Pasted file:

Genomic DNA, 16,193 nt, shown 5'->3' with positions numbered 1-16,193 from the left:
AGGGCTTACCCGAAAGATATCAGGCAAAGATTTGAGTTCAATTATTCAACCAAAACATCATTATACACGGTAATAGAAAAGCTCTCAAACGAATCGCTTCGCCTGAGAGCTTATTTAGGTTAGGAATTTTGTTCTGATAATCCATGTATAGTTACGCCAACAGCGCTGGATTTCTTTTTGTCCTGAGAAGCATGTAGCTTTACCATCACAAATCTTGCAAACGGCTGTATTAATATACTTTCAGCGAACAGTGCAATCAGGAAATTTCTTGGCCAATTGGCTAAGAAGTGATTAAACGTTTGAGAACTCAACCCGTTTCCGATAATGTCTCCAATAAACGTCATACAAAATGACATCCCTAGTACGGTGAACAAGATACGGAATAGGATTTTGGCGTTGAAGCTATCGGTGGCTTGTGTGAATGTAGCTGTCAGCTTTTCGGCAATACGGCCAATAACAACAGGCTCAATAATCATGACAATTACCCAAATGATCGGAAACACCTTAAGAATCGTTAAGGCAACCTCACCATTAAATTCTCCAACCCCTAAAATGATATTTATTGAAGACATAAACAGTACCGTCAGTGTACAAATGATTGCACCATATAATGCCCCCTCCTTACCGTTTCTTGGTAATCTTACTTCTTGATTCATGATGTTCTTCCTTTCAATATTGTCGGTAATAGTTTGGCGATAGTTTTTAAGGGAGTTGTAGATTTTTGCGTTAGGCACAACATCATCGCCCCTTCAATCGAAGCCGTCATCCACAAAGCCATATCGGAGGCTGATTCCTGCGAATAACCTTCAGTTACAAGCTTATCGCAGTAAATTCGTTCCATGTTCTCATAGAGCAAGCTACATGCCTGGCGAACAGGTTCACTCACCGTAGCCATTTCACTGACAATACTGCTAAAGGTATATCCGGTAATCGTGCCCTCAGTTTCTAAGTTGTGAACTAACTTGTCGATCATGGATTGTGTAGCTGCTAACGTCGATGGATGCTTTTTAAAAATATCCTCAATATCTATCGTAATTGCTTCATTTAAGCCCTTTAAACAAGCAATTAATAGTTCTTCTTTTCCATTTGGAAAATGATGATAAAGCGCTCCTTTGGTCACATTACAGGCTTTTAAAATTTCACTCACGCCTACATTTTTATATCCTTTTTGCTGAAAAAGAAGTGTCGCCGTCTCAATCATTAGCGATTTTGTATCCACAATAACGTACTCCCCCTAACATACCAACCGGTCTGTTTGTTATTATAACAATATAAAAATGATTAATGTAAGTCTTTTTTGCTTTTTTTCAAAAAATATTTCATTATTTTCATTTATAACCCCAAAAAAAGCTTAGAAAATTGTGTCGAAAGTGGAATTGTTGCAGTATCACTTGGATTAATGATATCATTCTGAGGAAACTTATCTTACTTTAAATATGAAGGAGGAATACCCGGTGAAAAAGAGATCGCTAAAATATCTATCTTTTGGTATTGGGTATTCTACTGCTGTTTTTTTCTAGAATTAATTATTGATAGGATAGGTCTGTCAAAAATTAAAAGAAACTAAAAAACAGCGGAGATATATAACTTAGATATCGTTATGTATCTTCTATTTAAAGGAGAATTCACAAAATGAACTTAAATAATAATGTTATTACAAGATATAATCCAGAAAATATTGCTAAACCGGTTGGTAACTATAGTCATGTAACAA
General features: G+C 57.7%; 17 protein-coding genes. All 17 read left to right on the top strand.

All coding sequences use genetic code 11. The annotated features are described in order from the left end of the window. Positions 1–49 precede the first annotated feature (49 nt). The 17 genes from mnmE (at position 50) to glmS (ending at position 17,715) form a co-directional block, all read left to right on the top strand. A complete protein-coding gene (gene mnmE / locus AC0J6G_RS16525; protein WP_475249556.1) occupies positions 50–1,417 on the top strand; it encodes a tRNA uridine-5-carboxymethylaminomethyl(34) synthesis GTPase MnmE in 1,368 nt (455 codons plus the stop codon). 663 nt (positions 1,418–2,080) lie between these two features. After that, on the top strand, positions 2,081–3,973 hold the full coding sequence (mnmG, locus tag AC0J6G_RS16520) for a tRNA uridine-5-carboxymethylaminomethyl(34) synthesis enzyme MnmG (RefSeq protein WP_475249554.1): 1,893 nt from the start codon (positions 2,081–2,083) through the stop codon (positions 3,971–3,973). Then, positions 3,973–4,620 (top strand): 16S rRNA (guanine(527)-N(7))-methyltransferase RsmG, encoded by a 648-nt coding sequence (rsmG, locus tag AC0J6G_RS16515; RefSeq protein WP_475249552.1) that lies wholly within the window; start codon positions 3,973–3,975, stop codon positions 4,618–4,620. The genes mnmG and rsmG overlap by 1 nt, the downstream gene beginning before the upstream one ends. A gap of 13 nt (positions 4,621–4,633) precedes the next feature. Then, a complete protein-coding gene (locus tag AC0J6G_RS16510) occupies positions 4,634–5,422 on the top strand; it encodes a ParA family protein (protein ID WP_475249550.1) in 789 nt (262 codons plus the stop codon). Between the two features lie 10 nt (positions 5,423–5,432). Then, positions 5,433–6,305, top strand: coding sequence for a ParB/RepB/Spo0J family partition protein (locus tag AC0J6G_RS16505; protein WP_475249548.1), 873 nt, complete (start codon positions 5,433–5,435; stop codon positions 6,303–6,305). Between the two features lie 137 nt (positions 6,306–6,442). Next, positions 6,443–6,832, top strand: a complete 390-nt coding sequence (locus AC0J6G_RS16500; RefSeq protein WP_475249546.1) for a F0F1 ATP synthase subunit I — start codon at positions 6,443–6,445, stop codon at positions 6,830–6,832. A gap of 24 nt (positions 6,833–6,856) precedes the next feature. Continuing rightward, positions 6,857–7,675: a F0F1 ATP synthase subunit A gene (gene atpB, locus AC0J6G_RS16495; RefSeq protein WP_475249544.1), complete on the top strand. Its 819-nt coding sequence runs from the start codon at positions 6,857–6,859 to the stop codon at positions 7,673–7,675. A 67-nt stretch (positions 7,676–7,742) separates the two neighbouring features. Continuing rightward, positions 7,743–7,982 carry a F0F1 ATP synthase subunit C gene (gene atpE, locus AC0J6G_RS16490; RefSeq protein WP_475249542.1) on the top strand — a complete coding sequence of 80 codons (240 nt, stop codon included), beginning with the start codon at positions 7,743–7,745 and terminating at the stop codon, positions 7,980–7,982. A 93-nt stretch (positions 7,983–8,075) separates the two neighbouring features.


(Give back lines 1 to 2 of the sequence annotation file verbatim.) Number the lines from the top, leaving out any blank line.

Genomic DNA, 16,193 nt, shown 5'->3' with positions numbered 1-16,193 from the left:
AGGGCTTACCCGAAAGATATCAGGCAAAGATTTGAGTTCAATTATTCAACCAAAACATCATTATACACGGTAATAGAAAAGCTCTCAAACGAATCGCTTCGCCTGAGAGCTTATTTAGGTTAGGAATTTTGTTCTGATAATCCATGTATAGTTACGCCAACAGCGCTGGATTTCTTTTTGTCCTGAGAAGCATGTAGCTTTACCATCACAAATCTTGCAAACGGCTGTATTAATATACTTTCAGCGAACAGTGCAATCAGGAAATTTCTTGGCCAATTGGCTAAGAAGTGATTAAACGTTTGAGAACTCAACCCGTTTCCGATAATGTCTCCAATAAACGTCATACAAAATGACATCCCTAGTACGGTGAACAAGATACGGAATAGGATTTTGGCGTTGAAGCTATCGGTGGCTTGTGTGAATGTAGCTGTCAGCTTTTCGGCAATACGGCCAATAACAACAGGCTCAATAATCATGACAATTACCCAAATGATCGGAAACACCTTAAGAATCGTTAAGGCAACCTCACCATTAAATTCTCCAACCCCTAAAATGATATTTATTGAAGACATAAACAGTACCGTCAGTGTACAAATGATTGCACCATATAATGCCCCCTCCTTACCGTTTCTTGGTAATCTTACTTCTTGATTCATGATGTTCTTCCTTTCAATATTGTCGGTAATAGTTTGGCGATAGTTTTTAAGGGAGTTGTAGATTTTTGCGTTAGGCACAACATCATCGCCCCTTCAATCGAAGCCGTCATCCACAAAGCCATATCGGAGGCTGATTCCTGCGAATAACCTTCAGTTACAAGCTTATCGCAGTAAATTCGTTCCATGTTCTCATAGAGCAAGCTACATGCCTGGCGAACAGGTTCACTCACCGTAGCCATTTCACTGACAATACTGCTAAAGGTATATCCGGTAATCGTGCCCTCAGTTTCTAAGTTGTGAACTAACTTGTCGATCATGGATTGTGTAGCTGCTAACGTCGATGGATGCTTTTTAAAAATATCCTCAATATCTATCGTAATTGCTTCATTTAAGCCCTTTAAACAAGCAATTAATAGTTCTTCTTTTCCATTTGGAAAATGATGATAAAGCGCTCCTTTGGTCACATTACAGGCTTTTAAAATTTCACTCACGCCTACATTTTTATATCCTTTTTGCTGAAAAAGAAGTGTCGCCGTCTCAATCATTAGCGATTTTGTATCCACAATAACGTACTCCCCCTAACATACCAACCGGTCTGTTTGTTATTATAACAATATAAAAATGATTAATGTAAGTCTTTTTTGCTTTTTTTCAAAAAATATTTCATTATTTTCATTTATAACCCCAAAAAAAGCTTAGAAAATTGTGTCGAAAGTGGAATTGTTGCAGTATCACTTGGATTAATGATATCATTCTGAGGAAACTTATCTTACTTTAAATATGAAGGAGGAATACCCGGTGAAAAAGAGATCGCTAAAATATCTATCTTTTGGTATTGGGTATTCTACTGCTGTTTTTTTCTAGAATTAATTATTGATAGGATAGGTCTGTCAAAAATTAAAAGAAACTAAAAAACAGCGGAGATATATAACTTAGATATCGTTATGTATCTTCTATTTAAAGGAGAATTCACAAAATGAACTTAAATAATAATGTTATTACAAGATATAATCCAGAAAATATTGCTAAACCGGTTGGTAACTATAGTCATGTAACAA